5. deriving the key KS from the weak secret f, and from the salt S extracted from the message M transmitted by A by means of a function of the kdf(f,S) type;
6. decrypting the modulus n as encrypted by A, by means of the symmetric algorithm and by using as a key said key KS;
7. drawing a random number that constitutes the strong secret F; and
8. encrypting the strong secret F, optionally with formatting bits being added, by means of the asymmetric algorithm and of the public key K1=(n, e) and communicating to A the strong secret F as encrypted, referenced C1.
Finally, A performs the following operations:
9. decrypting the encrypted strong secret C1 as transmitted by B, by means of the asymmetric algorithm, by using the private key K2=(n, d), and by leaving aside any formatting bits.
As a result, at the end of the processing by A and by B, both of the parties A and B are in possession of the strong secret F that is then shared.
In a preferred embodiment of the invention, the asymmetric algorithm is of the RSA type. The symmetric algorithm is, in particular of the DES type or of the AES type.
In an advantageous variant of the invention, instead of encrypting a modulus n=p*q, the first party A computes n1=(n-1)/2 and applies to n1 the step of encryption using the symmetric algorithm, and the party B then reconstructs the modulus n by computing n=n1*2+1.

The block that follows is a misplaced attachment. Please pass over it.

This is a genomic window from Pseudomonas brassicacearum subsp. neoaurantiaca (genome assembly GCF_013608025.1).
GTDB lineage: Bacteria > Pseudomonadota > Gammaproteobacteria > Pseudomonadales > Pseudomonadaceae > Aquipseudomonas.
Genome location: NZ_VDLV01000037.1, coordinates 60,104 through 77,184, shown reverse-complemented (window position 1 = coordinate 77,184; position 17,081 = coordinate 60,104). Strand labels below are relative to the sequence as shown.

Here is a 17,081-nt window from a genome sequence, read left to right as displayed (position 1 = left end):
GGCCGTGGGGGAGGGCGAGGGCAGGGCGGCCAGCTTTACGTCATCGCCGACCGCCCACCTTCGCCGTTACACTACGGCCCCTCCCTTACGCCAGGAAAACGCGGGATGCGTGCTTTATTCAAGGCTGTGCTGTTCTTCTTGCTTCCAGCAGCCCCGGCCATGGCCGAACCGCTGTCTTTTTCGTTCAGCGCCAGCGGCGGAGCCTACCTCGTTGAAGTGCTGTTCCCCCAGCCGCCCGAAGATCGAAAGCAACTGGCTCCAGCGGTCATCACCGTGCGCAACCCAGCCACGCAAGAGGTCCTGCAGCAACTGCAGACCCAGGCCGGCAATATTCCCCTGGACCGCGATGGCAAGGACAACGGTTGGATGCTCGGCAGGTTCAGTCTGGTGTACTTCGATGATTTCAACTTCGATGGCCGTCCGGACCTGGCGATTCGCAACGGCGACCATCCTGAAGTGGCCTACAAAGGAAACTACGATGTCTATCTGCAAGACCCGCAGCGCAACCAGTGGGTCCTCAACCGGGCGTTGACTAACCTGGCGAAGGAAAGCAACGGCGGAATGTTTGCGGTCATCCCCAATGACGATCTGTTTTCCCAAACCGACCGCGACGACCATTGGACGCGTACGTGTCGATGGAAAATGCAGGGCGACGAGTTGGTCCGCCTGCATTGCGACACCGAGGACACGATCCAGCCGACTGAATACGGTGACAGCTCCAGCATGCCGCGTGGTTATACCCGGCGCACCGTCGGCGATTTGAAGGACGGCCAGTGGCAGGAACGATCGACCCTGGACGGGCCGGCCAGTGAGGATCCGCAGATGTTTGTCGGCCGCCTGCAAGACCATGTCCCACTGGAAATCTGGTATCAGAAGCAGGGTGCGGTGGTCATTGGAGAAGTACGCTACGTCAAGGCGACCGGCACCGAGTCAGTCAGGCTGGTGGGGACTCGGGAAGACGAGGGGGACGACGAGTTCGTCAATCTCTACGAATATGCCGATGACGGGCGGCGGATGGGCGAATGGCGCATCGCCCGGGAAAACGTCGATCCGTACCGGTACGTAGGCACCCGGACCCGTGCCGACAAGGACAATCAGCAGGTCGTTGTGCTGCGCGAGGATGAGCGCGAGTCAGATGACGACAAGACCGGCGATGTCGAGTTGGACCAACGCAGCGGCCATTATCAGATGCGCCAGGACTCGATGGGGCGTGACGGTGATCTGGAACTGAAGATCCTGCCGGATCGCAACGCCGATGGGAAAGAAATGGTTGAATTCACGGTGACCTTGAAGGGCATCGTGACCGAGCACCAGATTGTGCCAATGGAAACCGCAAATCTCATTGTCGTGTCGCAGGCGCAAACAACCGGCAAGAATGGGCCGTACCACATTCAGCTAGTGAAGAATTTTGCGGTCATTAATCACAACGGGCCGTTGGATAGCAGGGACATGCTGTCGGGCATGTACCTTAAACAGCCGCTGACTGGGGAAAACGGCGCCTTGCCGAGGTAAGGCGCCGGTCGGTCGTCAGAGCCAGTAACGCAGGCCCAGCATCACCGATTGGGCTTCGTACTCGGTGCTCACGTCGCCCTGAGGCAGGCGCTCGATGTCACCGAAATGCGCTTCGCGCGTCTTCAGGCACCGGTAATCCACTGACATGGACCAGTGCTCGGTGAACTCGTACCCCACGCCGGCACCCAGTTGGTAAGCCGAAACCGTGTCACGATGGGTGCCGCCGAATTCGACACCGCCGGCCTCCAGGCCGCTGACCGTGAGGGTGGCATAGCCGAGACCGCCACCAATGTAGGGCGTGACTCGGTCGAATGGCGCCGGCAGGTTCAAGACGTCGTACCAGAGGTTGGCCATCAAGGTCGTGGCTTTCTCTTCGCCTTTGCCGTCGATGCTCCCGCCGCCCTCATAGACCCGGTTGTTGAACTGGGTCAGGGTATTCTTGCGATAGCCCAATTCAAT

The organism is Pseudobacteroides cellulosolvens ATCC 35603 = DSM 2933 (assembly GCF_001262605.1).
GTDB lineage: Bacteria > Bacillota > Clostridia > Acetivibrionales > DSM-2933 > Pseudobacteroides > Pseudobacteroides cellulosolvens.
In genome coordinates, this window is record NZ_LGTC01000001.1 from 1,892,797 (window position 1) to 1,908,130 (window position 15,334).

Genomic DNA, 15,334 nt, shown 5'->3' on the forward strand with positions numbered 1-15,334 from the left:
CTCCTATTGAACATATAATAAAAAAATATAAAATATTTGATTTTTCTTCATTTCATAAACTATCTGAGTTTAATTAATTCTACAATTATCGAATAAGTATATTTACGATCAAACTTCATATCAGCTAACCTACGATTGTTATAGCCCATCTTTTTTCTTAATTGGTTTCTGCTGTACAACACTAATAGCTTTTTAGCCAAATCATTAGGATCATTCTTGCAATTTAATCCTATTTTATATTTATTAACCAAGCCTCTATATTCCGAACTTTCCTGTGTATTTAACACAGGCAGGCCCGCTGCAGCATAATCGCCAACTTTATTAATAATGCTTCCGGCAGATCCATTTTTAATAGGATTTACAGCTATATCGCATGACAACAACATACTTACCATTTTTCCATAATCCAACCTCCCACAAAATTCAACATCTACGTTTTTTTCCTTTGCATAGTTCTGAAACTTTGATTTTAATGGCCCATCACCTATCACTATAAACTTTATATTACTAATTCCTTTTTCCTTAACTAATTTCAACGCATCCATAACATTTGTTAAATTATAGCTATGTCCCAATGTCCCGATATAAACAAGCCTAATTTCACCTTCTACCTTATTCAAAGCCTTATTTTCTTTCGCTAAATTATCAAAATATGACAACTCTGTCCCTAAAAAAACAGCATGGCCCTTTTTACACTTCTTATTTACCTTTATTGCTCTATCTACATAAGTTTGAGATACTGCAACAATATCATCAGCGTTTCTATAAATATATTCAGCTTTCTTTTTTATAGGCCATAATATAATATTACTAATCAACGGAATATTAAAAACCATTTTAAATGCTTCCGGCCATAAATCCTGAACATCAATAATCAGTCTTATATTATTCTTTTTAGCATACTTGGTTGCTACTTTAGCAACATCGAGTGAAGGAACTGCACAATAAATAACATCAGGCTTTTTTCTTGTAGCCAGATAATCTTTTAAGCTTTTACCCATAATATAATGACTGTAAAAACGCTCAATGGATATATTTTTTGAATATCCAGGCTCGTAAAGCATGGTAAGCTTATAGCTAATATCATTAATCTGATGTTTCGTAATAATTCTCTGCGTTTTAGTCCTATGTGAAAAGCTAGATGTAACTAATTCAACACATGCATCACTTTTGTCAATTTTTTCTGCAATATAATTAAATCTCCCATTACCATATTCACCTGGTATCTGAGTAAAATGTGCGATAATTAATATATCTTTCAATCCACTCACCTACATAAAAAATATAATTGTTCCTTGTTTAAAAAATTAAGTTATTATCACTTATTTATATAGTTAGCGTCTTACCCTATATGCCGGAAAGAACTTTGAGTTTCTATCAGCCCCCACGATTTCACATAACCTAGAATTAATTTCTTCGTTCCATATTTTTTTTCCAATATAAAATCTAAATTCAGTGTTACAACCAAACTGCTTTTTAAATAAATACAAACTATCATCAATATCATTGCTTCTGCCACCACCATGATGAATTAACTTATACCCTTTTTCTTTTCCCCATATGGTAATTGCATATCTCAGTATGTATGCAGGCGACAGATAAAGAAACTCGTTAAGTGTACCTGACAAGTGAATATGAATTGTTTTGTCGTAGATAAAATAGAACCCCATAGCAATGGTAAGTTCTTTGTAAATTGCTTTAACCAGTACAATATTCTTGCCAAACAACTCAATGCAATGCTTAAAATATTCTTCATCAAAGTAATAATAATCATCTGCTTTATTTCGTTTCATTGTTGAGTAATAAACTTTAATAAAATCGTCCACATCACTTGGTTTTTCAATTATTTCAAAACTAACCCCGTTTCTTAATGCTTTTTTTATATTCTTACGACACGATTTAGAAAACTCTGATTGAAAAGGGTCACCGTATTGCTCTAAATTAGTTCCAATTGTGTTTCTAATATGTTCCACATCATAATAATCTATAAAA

This makes it possible to encrypt a quantity n1 that cannot be presumed to be even although n, since it is the product of two large prime numbers, is odd.
The method of the invention is particularly suitable for when one of the parties (A) is a server, in particular a mobile payment transaction server, the other party (B) being a party with limited computing resources, such as, for example, a microprocessor card, in particular a SIM card.
Analysis of the Solution:
A third party could observe the exchanges between A and B but it is assumed that the third party does not know their weak secret f.
The third party cannot directly factorize the modulus n (which is encrypted) and thereby determine the private key enabling said third party to discover the strong secret F transmitted by B to A.
The third party does not known the modulus n, since said modules is dynamic and specific to each user, and is communicated as encrypted by A to B.
Said third party has to test all of the possible combinations of the weak secret f, which then gives possible moduli. But the third party must then factorize each of the candidate moduli in order then to be capable of discovering the strong secret F by decryption.
In other words, the strengths of the weak secret f and of the pair of RSA keys used are indeed combined, i.e. they are added together.
Combining them does however give rise to a certain amount of loss of strength D because the third party could rapidly eliminate intermediate candidates insofar as they are not often products of two prime numbers, each of which is of significant size, as with a modulus used for a pair of RSA keys.